Iron deficiency remains the most widespread micronutrient deficiency worldwide, whereas Fe overload has been increasingly appreciated as a contributor to many types of chronic disease, such as type II diabetes, cirrhosis, cancer and cardiomyopathy. We hypothesize that evolutionary adaptations in genes involved in non- heme Fe metabolism, in East Asian populations, have resulted in an increased efficiency of Fe absorption even in the face of adequate Fe stores. Our preliminary data from multiple GWA studies on blood Fe status in populations of European and/or East Asian genetic backgrounds, found novel and statistically significant enrichment for associations with Fe status in other genes that have been shown to regulate Fe via multiple biological pathways, suggesting a highly polygenic genetic architecture underlying Fe absorption and regulation in humans. The enrichment of associations of variations in these genes with blood Fe status at a pathway level implies that genetic variation affecting Fe absorption and regulation has yet to be exhaustively identified. We propose to employ a direct functional measure of an individuals' capacity to absorb and utilize non-heme Fe to build an unbiased genetic architecture of (non-heme) Fe utilization in humans. We are uniquely positioned to address genetic determinants of Fe homeostasis using a multidisciplinary approach. We will first undertake a functional study to investigate population differences in non-heme Fe absorption in a large cohort of East Asians (n=252) and Northern Europeans (n=252). Population differences in Fe absorption will be evaluated in relation to a fixed level of Fe stores (Aim 1). Three hormones, hepcidin, erythroferrone and erythropoietin, are now known to regulate systemic Fe homeostasis.
In Aim 2, we will characterize these hormones and additional hematological, and Fe status biomarkers in all 502 participants to develop models to investigate variability in Fe absorption that can be captured by existing Fe biomarkers and regulatory hormones as a function of age, gender and population. To fully capture known and novel genetic variations underlying Fe absorption in different populations, genetic variants will be measured in all 504 participants in Aim 1 using the Illumina Infinium BeadChip. We will investigate the genetic contribution to Fe absorption, Fe status and Fe regulatory hormones and explore possible differences as a function of genetically confirmed ancestry (Aim 3). Our approach thus has the potential to identify novel relevant Fe homeostatic pathways that are associated with Fe status and more importantly that may be driving variability in Fe absorption, the key regulatory site of Fe homeostasis. These studies will provide novel information on human dietary adaptation that will shed light on the genetic basis of population discrepancy in traits and disease susceptibility, and will guide future genome-informed nutritional practices.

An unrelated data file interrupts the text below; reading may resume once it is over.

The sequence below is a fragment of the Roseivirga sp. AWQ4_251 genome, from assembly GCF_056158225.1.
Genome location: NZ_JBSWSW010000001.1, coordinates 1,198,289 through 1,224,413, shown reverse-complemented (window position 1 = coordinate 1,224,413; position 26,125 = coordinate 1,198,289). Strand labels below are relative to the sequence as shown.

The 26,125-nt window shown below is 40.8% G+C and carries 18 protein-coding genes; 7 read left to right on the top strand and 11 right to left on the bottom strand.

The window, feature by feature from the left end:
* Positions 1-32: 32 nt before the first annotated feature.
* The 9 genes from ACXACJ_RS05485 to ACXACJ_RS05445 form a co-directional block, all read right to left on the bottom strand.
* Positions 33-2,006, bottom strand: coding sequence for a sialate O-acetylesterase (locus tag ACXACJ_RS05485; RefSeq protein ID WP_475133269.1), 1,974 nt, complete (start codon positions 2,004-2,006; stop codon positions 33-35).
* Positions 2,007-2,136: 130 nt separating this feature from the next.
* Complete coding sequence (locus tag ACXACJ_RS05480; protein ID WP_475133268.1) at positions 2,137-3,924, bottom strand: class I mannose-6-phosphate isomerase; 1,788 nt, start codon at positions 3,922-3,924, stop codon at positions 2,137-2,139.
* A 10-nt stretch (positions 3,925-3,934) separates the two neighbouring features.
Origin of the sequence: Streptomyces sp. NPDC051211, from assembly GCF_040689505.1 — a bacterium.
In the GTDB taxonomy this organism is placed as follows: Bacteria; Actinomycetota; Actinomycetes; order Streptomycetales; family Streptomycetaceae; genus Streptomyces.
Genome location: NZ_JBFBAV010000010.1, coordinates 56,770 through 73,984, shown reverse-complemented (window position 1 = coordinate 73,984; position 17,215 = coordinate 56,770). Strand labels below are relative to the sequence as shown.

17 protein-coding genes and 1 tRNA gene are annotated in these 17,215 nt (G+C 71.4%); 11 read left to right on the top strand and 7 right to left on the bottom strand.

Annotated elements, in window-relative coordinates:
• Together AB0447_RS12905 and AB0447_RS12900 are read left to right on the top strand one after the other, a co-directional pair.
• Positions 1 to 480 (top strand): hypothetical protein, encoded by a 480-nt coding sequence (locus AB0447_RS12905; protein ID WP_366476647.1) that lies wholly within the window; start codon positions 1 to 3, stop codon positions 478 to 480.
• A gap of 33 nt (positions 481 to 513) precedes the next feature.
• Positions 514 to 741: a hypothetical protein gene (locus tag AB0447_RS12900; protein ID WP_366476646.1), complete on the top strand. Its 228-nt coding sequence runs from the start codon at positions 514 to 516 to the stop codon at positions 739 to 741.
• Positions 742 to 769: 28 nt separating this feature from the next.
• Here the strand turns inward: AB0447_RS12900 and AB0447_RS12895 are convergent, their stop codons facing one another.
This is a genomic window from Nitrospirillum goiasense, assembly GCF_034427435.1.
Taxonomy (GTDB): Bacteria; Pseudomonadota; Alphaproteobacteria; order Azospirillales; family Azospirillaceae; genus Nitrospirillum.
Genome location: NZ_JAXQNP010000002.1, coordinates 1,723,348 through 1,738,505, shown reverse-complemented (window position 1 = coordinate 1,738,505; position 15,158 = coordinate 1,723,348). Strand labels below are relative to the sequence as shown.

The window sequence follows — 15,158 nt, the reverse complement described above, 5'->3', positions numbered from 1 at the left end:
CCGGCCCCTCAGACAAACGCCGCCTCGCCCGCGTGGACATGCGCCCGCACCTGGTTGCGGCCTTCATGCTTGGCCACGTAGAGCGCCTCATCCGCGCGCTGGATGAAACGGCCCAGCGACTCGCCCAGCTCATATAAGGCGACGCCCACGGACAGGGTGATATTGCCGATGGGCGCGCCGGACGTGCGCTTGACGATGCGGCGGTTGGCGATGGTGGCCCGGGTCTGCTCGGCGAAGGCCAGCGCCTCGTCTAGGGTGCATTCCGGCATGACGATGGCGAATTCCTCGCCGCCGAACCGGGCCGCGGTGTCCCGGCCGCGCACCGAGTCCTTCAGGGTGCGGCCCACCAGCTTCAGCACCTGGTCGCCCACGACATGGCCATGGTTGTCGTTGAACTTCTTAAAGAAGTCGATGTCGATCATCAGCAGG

Genetic variation in human populations is increasingly recognized to contribute to individual phenotypic differences, variable metabolic traits and differential susceptibility to common chronic and metabolic diseases. Understanding genetic variations underlying metabolic traits is particularly important for iron (Fe), given that Fe deficiency remains the most widespread micronutrient deficiency worldwide, while Fe overload is thought to contribute to a number of common chronic diseases including type II diabetes, cirrhosis, cardiomyopathy and cancer. The proposed project will take a multidisciplinary approach to study genetic variations in genes that control Fe metabolism and utilization in order to shed light on the genetic basis of population differences in Fe metabolism and disease susceptibility and to inform population-specific dietary Fe intake recommendations with the long-term goal of minimizing risk of chronic diseases.